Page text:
China has long been the focus of attention for investors looking for a long-term growth story in emerging markets and specifically in Asia. Although the market has already rallied significantly from recent lows, investors remain generally overweight in this market, citing its economic expansion prospects and optimism over the government's Rmb4 trillion ($586 billion) fiscal stimulus package.
While the consensus is clear that China's economy does hold significant promise, not everyone is convinced it deserves blind faith. And with valuations of China shares rising so rapidly this year, some fund managers are finding it hard to justify the gains.
"There is no doubt that China's economy is strong relative to developed market economies. Strong growth in bank lending, a boom in fixed-asset investment and resilient consumption are painting an attractive picture and encouraging investment in the equity market," says Nick Scott, Hong Kong-based CIO for Asian equities at BlackRock. "However, this must be tempered with a note of caution."
Scott notes that the year-on-year trends in China's economy are clouded somewhat by the base effect of last year's snowstorms and the earthquake in Sichuan. In addition, bank lending, while enormous, has been very short-term. Ultimately, industrial profitability in the export sector is likely to contract and disappoint until there are signs of sustained recovery, beyond the current inventory re-stocking, in Western consumer markets, Scott says.
"Given this, we remain focused on opportunities in Chinese domestic consumption and eschew the exporting industrials," Scott says. "Chinese consumption has shown little sign of slowing substantially and remains particularly strong at the high-end. China's continued strength is a bright spot in the global economy and is providing numerous investment opportunities."
Property remains the key "swing" factor and the next three to six months are crucial, Scott says, adding this market is likely to recover before the export market. If the current wave of transaction growth remains sustainable over the next three to six months, it may signal growth in property investment, which typically lags growth in transactions by six to 10 months, he adds.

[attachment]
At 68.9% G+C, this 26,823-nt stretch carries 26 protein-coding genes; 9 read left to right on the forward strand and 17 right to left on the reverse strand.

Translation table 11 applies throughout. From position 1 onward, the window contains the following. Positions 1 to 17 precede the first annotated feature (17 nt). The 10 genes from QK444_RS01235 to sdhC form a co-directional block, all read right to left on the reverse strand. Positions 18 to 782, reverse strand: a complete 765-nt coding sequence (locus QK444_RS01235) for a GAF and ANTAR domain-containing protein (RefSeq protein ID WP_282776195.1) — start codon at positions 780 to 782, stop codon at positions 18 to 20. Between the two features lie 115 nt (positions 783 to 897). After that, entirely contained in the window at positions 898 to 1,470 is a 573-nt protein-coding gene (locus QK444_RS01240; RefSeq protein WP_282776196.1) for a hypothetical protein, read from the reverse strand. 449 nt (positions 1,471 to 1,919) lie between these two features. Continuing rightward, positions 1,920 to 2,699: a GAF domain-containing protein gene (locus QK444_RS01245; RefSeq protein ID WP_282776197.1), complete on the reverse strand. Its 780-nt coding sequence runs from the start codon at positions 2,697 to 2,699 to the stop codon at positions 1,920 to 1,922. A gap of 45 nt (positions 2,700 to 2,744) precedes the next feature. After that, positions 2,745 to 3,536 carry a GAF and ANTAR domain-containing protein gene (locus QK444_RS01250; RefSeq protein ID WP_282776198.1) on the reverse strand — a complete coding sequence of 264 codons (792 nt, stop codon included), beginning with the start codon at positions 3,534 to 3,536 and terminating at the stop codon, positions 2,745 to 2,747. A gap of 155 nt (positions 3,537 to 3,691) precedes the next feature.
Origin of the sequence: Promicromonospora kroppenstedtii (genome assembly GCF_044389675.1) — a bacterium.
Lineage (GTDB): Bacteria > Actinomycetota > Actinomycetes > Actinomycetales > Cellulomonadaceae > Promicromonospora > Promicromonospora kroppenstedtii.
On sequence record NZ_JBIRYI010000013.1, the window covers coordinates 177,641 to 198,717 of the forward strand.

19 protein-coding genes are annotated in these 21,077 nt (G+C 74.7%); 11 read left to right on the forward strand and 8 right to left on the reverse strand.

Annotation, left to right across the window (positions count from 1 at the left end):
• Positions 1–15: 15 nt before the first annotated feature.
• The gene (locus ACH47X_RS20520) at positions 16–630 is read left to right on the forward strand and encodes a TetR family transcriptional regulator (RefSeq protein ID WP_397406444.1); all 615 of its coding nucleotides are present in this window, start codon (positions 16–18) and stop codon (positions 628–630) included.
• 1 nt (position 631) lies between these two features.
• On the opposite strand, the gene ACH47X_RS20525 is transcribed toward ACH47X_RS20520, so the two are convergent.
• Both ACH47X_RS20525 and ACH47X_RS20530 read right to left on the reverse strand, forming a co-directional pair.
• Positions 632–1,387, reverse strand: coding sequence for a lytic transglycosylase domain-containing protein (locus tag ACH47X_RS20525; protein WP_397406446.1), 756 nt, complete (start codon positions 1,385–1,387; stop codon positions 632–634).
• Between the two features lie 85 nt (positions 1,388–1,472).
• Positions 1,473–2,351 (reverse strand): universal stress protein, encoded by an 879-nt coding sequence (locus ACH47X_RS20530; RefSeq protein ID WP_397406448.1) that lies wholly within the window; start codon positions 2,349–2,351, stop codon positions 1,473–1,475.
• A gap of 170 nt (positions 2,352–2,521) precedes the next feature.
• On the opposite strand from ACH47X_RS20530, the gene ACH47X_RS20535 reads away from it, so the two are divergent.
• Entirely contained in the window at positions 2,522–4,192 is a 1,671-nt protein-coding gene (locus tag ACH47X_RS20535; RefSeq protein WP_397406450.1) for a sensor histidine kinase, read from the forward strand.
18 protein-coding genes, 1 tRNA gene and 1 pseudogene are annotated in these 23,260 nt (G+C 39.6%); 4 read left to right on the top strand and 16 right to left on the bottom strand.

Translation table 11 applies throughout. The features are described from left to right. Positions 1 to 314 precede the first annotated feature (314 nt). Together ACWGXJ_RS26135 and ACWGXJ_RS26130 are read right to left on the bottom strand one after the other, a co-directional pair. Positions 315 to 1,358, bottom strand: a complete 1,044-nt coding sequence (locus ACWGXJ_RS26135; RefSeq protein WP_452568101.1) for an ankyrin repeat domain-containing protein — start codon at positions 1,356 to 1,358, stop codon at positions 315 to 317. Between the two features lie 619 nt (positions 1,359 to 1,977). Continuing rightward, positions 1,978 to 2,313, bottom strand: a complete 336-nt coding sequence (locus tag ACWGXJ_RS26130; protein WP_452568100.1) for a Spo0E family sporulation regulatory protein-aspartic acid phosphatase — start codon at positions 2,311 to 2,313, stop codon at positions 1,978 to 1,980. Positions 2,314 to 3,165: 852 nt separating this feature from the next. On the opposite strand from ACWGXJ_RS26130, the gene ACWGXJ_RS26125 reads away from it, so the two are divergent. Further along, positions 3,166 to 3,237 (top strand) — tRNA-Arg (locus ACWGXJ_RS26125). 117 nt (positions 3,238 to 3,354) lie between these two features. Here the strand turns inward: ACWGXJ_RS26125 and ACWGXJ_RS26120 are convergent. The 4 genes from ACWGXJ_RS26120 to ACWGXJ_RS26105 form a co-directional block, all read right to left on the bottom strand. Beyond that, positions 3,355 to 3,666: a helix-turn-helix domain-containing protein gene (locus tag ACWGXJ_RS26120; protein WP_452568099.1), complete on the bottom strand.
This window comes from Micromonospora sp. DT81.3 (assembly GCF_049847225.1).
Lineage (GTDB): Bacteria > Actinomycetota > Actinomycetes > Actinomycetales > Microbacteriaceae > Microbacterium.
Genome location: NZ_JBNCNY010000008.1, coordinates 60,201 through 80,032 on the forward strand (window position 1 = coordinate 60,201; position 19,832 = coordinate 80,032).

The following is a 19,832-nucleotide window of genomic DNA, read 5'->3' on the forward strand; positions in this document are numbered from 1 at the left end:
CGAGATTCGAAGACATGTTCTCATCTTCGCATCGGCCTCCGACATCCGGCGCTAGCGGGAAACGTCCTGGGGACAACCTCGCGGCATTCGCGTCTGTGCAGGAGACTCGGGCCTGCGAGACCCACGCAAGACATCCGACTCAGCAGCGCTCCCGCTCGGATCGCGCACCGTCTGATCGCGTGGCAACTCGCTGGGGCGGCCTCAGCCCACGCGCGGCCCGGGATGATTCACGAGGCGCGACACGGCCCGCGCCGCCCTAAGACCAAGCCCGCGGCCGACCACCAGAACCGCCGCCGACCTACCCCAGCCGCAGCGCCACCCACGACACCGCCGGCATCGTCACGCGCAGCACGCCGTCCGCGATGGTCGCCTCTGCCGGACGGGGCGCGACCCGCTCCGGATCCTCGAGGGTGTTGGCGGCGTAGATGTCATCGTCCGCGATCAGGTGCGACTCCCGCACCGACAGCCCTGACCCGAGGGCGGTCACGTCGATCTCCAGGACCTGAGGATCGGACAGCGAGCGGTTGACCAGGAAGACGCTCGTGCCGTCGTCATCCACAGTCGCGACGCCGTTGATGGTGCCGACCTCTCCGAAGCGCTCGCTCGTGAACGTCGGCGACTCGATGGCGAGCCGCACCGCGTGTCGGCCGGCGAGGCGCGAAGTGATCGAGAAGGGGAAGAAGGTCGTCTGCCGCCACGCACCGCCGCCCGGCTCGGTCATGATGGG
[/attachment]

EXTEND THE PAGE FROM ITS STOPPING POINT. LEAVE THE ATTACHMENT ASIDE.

BlackRock invests in China primarily through H-shares and red-chips in Hong Kong and Chinese stocks listed in Singapore and the US. Its BGF China fund also makes use of A-share exposure through P-Notes. The fund house also invests in indirect beneficiaries of a Chinese recovery, such as resources stocks in Australia.
Alex Ingham, a London-based emerging markets fund manager at Aviva Investors, believes the long-term bullishness on China is well-deserved. China is, after all, among his favoured markets in Asia. He stresses, however, that the problem lies with valuations.
Many of the stocks exposed to China's fiscal stimulus package -- cement, steel, construction, to name a few -- have become stretched, says Ingham, who gets his exposure in the market mainly through H-shares in Hong Kong.
Given the huge contraction in global demand, government policy is likely to remain the key short-term driver for markets, says Ayaz Ebrahim, CEO of Halbis Capital Management Asia-Pacific.
"China's ability to stimulate the economy is unparalleled, and data over the last couple of months suggest that government measures are gaining traction. It is understandable, therefore, for managers to be bullish on China," says Ebrahim. "However, it is becoming a crowded trade, and not all companies will benefit from government policy in a sustainable way. It is key, therefore, to look closely at each company's operating model and strategy and to be disciplined in assessing valuations," Ebrahim says.
The extreme stimulus measures being employed by China, and the rapid loan growth in the first quarter of this year, may create risks in the medium-term that investors should be aware of, Ebrahim adds.
Halbis has a number of China strategies to invest in red-chips, H-shares, B-shares and P-chips. For A-shares, Halbis invests in the market through equity-linked instruments and the QFII quota of HSBC Global Asset Management.